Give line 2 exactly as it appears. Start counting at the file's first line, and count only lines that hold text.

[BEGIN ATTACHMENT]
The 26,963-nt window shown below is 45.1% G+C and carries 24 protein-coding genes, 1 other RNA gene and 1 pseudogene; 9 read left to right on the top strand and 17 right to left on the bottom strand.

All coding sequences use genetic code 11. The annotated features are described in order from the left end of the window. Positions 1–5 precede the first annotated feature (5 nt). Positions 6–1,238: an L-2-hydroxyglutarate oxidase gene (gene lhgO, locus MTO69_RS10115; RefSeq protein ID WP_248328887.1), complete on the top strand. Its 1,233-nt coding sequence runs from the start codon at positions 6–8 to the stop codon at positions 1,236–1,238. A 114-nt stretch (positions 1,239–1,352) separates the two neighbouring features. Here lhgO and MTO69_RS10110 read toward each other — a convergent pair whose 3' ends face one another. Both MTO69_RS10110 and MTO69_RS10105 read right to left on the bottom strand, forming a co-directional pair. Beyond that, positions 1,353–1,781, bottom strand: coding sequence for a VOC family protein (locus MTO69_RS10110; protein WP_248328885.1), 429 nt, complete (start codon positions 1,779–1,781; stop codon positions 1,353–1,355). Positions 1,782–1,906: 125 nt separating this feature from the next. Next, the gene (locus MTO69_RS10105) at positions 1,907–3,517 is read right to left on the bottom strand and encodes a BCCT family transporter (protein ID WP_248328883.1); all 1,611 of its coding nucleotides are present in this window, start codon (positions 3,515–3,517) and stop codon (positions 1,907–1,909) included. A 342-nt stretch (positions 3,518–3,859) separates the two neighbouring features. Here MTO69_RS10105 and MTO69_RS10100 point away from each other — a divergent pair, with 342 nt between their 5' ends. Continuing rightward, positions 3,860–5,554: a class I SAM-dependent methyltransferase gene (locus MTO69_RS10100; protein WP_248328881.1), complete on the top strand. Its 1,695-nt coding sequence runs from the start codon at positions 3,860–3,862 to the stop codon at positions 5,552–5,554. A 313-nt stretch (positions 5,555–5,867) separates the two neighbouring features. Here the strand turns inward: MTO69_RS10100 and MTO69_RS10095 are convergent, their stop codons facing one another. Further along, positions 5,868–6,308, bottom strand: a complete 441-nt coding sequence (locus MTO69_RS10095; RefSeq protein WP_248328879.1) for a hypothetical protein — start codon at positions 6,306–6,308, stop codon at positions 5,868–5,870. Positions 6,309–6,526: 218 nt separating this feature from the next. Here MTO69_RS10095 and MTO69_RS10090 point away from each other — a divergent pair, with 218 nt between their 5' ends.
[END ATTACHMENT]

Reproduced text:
All coding sequences use genetic code 11. The annotated features are described in order from the left end of the window. Positions 1–5 precede the first annotated feature (5 nt). Positions 6–1,238: an L-2-hydroxyglutarate oxidase gene (gene lhgO, locus MTO69_RS10115; RefSeq protein ID WP_248328887.1), complete on the top strand. Its 1,233-nt coding sequence runs from the start codon at positions 6–8 to the stop codon at positions 1,236–1,238. A 114-nt stretch (positions 1,239–1,352) separates the two neighbouring features. Here lhgO and MTO69_RS10110 read toward each other — a convergent pair whose 3' ends face one another. Both MTO69_RS10110 and MTO69_RS10105 read right to left on the bottom strand, forming a co-directional pair. Beyond that, positions 1,353–1,781, bottom strand: coding sequence for a VOC family protein (locus MTO69_RS10110; protein WP_248328885.1), 429 nt, complete (start codon positions 1,779–1,781; stop codon positions 1,353–1,355). Positions 1,782–1,906: 125 nt separating this feature from the next. Next, the gene (locus MTO69_RS10105) at positions 1,907–3,517 is read right to left on the bottom strand and encodes a BCCT family transporter (protein ID WP_248328883.1); all 1,611 of its coding nucleotides are present in this window, start codon (positions 3,515–3,517) and stop codon (positions 1,907–1,909) included. A 342-nt stretch (positions 3,518–3,859) separates the two neighbouring features. Here MTO69_RS10105 and MTO69_RS10100 point away from each other — a divergent pair, with 342 nt between their 5' ends. Continuing rightward, positions 3,860–5,554: a class I SAM-dependent methyltransferase gene (locus MTO69_RS10100; protein WP_248328881.1), complete on the top strand. Its 1,695-nt coding sequence runs from the start codon at positions 3,860–3,862 to the stop codon at positions 5,552–5,554. A 313-nt stretch (positions 5,555–5,867) separates the two neighbouring features. Here the strand turns inward: MTO69_RS10100 and MTO69_RS10095 are convergent, their stop codons facing one another. Further along, positions 5,868–6,308, bottom strand: a complete 441-nt coding sequence (locus MTO69_RS10095; RefSeq protein WP_248328879.1) for a hypothetical protein — start codon at positions 6,306–6,308, stop codon at positions 5,868–5,870. Positions 6,309–6,526: 218 nt separating this feature from the next. Here MTO69_RS10095 and MTO69_RS10090 point away from each other — a divergent pair, with 218 nt between their 5' ends.